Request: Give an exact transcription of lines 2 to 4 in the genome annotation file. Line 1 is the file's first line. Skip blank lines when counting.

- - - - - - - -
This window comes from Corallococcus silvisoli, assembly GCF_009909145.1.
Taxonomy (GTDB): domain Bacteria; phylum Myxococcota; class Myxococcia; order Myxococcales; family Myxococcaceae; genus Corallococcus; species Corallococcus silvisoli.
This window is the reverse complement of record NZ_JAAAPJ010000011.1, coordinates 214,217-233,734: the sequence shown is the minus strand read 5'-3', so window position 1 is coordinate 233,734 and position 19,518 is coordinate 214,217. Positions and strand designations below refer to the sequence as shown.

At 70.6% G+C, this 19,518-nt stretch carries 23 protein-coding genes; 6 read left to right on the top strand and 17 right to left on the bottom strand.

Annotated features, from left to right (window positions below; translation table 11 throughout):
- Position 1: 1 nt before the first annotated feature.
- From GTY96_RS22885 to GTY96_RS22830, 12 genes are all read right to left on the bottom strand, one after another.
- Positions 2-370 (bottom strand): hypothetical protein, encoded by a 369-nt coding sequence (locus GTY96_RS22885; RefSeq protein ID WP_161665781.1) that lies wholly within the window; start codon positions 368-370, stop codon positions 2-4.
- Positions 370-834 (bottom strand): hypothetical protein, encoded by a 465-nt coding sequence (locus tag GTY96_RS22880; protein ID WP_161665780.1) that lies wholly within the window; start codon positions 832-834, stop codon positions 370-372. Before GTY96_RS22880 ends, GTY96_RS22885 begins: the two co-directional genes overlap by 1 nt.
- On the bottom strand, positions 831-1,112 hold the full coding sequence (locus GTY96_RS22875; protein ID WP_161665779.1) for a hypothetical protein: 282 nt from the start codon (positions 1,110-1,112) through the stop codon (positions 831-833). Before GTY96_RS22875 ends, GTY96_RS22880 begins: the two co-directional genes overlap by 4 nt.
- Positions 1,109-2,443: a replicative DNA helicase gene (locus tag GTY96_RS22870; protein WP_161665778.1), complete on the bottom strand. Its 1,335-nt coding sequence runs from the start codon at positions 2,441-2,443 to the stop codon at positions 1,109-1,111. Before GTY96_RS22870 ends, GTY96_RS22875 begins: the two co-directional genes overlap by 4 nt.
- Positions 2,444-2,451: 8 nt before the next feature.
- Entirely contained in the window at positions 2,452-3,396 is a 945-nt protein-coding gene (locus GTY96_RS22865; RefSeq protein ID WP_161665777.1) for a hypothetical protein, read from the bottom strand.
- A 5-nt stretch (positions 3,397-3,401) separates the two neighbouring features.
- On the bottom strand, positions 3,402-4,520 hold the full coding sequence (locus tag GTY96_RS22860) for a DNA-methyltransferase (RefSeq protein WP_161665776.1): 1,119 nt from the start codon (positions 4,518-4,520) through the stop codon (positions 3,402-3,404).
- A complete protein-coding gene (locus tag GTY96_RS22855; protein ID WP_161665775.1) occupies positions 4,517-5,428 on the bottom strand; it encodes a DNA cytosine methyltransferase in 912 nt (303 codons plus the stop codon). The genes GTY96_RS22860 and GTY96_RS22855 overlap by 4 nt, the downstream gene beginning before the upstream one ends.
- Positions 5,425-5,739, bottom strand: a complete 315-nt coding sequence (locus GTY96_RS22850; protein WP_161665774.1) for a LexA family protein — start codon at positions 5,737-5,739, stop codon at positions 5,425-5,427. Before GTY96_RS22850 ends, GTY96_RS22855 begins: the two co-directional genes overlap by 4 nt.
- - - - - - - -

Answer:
Taxonomy (GTDB): domain Bacteria; phylum Myxococcota; class Myxococcia; order Myxococcales; family Myxococcaceae; genus Corallococcus; species Corallococcus silvisoli.
This window is the reverse complement of record NZ_JAAAPJ010000011.1, coordinates 214,217-233,734: the sequence shown is the minus strand read 5'-3', so window position 1 is coordinate 233,734 and position 19,518 is coordinate 214,217. Positions and strand designations below refer to the sequence as shown.

At 70.6% G+C, this 19,518-nt stretch carries 23 protein-coding genes; 6 read left to right on the top strand and 17 right to left on the bottom strand.